Exile not only forces a person into isolation but also instigates an enlightening journey in which the person learns to draw certain conclusions about society. For instance, in The Road, the man and the son are completely isolated from the rest of the world by their status of being the “good guys;” however, this experience shows that although evil is more powerful than good, it does not triumph in the end. Cormac McCarthy shows this belief about humankind by proving the two key components of exile, alienation and enrichment, to be both present and equally important.
In The Road, McCarthy asserts that while evil is almost always portrayed as undefeatable, it does not completely overcome good. The way in which McCarthy proves this theme is through his use of the boy as a symbol of innocence and moral righteousness. In every experience that the father and son have with evil, the son always pleads to do what is morally correct in favor of what they must do to survive. For example, when one of the “bad guys” advances on the father and son, although the boy is under the threat of danger, he still begs his father not to kill the man, which shows the boy’s generosity and tendency to want to help all people in need regardless of their capacity for evil. The boy’s determination to aid the threatening stranger proves that in spite of all the evil surrounding them, one small trace of good may always be seen in the boy.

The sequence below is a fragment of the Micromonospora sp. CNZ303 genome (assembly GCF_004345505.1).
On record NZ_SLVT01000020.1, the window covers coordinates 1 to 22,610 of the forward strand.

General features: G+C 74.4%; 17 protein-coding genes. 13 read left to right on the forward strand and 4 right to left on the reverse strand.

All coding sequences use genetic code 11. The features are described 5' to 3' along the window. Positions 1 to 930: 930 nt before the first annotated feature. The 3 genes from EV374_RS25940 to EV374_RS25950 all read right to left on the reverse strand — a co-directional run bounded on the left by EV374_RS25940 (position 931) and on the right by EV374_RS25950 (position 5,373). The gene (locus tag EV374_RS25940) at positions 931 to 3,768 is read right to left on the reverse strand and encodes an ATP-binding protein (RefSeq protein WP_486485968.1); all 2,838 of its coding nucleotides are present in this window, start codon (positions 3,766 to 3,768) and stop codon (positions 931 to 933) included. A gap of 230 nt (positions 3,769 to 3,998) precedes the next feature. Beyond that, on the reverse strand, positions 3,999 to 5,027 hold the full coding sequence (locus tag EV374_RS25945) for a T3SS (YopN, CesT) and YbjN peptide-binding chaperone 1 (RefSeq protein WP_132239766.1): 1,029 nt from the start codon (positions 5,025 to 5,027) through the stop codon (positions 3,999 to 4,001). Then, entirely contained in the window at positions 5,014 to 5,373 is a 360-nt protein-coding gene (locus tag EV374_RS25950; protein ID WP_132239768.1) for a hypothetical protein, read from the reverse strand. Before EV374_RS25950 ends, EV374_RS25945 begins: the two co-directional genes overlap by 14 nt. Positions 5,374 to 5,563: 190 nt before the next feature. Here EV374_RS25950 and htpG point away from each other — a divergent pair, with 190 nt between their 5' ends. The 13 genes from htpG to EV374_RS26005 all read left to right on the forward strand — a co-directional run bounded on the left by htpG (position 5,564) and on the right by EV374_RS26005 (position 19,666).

Alienating themselves from the rest of the world enables the father and son to become aware of how omnipresent the evil forces existing are. Since the father and son are alone in their journey, the son has only his father to teach him all about life. The son is instilled with the belief that humankind is inherently “bad” through the father’s constant talk of the “good guys” versus the “bad guys.” To support his father’s teachings, almost every person they encounter is threatening or trying to kill them. For instance, the son finds himself faced...
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